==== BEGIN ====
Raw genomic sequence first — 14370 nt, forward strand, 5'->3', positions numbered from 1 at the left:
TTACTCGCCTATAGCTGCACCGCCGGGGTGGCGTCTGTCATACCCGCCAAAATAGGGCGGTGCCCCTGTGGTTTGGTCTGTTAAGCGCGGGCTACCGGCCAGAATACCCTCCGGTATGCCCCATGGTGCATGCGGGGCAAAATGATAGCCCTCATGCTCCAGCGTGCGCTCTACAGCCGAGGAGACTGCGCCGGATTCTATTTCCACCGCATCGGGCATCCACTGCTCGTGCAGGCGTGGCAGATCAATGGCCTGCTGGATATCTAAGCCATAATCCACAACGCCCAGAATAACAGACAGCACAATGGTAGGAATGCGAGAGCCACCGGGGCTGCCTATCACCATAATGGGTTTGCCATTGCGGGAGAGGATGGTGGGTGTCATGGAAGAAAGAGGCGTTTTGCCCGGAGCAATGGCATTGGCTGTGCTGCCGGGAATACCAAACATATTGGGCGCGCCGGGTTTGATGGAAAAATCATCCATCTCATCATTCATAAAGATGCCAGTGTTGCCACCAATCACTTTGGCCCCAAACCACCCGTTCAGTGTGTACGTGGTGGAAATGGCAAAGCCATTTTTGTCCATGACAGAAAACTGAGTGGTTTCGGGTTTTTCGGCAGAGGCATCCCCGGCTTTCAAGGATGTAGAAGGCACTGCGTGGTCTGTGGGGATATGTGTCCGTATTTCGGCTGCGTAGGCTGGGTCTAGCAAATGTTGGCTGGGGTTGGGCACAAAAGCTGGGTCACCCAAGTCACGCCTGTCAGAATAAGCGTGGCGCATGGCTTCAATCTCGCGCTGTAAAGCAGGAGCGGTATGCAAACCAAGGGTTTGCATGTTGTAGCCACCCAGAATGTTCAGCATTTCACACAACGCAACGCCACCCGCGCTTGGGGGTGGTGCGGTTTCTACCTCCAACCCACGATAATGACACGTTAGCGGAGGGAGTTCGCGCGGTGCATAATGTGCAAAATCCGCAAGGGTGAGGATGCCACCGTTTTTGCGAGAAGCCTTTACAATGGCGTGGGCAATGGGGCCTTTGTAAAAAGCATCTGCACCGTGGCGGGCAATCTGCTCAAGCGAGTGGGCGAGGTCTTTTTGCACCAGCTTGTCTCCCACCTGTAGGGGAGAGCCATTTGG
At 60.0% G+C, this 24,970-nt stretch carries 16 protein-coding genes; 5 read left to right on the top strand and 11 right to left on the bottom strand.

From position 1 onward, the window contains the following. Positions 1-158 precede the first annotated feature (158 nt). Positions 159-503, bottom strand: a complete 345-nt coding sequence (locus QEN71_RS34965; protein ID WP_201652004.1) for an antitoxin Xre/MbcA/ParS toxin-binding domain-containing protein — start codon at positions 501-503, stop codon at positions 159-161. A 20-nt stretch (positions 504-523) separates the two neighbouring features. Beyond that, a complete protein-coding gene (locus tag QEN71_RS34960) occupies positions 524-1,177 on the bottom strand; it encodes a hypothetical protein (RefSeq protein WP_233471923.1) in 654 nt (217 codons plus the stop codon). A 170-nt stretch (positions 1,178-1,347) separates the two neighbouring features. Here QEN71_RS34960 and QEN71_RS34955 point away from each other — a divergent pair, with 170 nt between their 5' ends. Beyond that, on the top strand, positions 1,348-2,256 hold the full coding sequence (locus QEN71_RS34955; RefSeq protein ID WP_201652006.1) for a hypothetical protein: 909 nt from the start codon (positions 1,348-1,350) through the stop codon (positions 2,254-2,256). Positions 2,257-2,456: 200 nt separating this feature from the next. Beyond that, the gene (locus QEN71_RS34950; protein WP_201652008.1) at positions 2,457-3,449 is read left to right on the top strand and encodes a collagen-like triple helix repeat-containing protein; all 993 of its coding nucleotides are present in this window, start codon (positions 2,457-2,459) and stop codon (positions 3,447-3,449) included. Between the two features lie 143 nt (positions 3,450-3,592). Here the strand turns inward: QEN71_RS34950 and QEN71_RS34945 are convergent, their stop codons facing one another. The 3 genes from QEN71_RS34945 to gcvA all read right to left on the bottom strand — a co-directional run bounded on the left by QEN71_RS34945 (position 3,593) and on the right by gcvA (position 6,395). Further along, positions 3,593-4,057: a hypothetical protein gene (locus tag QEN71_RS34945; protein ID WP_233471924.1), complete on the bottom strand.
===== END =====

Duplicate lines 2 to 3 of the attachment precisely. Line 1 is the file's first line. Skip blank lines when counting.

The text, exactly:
TTACTCGCCTATAGCTGCACCGCCGGGGTGGCGTCTGTCATACCCGCCAAAATAGGGCGGTGCCCCTGTGGTTTGGTCTGTTAAGCGCGGGCTACCGGCCAGAATACCCTCCGGTATGCCCCATGGTGCATGCGGGGCAAAATGATAGCCCTCATGCTCCAGCGTGCGCTCTACAGCCGAGGAGACTGCGCCGGATTCTATTTCCACCGCATCGGGCATCCACTGCTCGTGCAGGCGTGGCAGATCAATGGCCTGCTGGATATCTAAGCCATAATCCACAACGCCCAGAATAACAGACAGCACAATGGTAGGAATGCGAGAGCCACCGGGGCTGCCTATCACCATAATGGGTTTGCCATTGCGGGAGAGGATGGTGGGTGTCATGGAAGAAAGAGGCGTTTTGCCCGGAGCAATGGCATTGGCTGTGCTGCCGGGAATACCAAACATATTGGGCGCGCCGGGTTTGATGGAAAAATCATCCATCTCATCATTCATAAAGATGCCAGTGTTGCCACCAATCACTTTGGCCCCAAACCACCCGTTCAGTGTGTACGTGGTGGAAATGGCAAAGCCATTTTTGTCCATGACAGAAAACTGAGTGGTTTCGGGTTTTTCGGCAGAGGCATCCCCGGCTTTCAAGGATGTAGAAGGCACTGCGTGGTCTGTGGGGATATGTGTCCGTATTTCGGCTGCGTAGGCTGGGTCTAGCAAATGTTGGCTGGGGTTGGGCACAAAAGCTGGGTCACCCAAGTCACGCCTGTCAGAATAAGCGTGGCGCATGGCTTCAATCTCGCGCTGTAAAGCAGGAGCGGTATGCAAACCAAGGGTTTGCATGTTGTAGCCACCCAGAATGTTCAGCATTTCACACAACGCAACGCCACCCGCGCTTGGGGGTGGTGCGGTTTCTACCTCCAACCCACGATAATGACACGTTAGCGGAGGGAGTTCGCGCGGTGCATAATGTGCAAAATCCGCAAGGGTGAGGATGCCACCGTTTTTGCGAGAAGCCTTTACAATGGCGTGGGCAATGGGGCCTTTGTAAAAAGCATCTGCACCGTGGCGGGCAATCTGCTCAAGCGAGTGGGCGAGGTCTTTTTGCACCAGCTTGTCTCCCACCTGTAGGGGAGAGCCATTTGG
At 60.0% G+C, this 24,970-nt stretch carries 16 protein-coding genes; 5 read left to right on the top strand and 11 right to left on the bottom strand.